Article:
“Innovation in a business like this is the result of collaboration between the architects who commission the lifts and tour engineers. Architects will tell us what they want; for example they might suggest having LED lights, and our clever engineers will work out how to do it,” she says.
In fact Sesame have put together an innovation team, comprising Charlie, Steve, plus the head designer and the head engineer. "When they get together it's so interesting," says Alison Lyons. “The interaction between them can be really exciting to see; the head designer might come up with a wacky idea and get excited about it but the head engineer will say, "That will never work." My dad will stay quiet and then come up with a bombshell and say, "Actually we can do it, but we’ll need to do it like this."
In 2016 Lyons applied, for the third time, for a Queen’s Award for Innovation. She had been told she had not provided enough technical detail with earlier applications. "I thought if you want technical detail I will give you technical detail,” she smiles. It did the trick as Sesame finally won their award.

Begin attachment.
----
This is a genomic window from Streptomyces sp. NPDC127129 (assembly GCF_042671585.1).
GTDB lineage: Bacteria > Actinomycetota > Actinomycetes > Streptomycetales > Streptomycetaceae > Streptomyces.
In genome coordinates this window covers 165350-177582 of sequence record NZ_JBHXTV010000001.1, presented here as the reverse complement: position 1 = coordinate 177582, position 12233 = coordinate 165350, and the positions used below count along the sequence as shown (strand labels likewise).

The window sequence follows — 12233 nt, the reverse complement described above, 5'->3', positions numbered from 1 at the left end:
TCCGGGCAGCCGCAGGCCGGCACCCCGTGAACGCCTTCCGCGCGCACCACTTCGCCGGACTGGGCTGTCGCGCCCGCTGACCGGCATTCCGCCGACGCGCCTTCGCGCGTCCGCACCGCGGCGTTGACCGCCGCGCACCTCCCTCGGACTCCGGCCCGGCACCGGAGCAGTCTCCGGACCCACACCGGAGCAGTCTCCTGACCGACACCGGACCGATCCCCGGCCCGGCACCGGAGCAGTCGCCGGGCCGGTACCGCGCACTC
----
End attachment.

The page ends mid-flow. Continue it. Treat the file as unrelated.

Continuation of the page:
The innovation in the lift industry is not so much in the assembly, which Lyons says modestly is rather like fitting together Lego bricks, as in the detailed, bespoke design. "We deploy some innovative items, such as a clever bit of kit which made lifts touch sensitive.”
The business model is also unusual, she says. Clients pay the design fee upfront, as well as 40% of the building fee. "Even before the lift has gone to the site we have 80% of the money," she says. Then there is another revenue stream in the form of maintenance contracts.
Lyons would like a cash injection – of about £100,000 – to enable them to seek out and hire more people, particularly in sales and operations, to facilitate more growth. She’d also like to to have a mezzanine floor built to create more office space – at the moment she has to hold meetings in a Portakabin, which she says apologetically is “not very glamorous.”
They are unlikely to look for an external investor, because Charlie Lyons wants all the shares to eventually go to his grandchildren. The business (its name comes from the idea of doors opening) is owned by Alison, Steve, and their two sisters, who have smaller shareholdings. Their father is no longer a shareholder although he remains involved.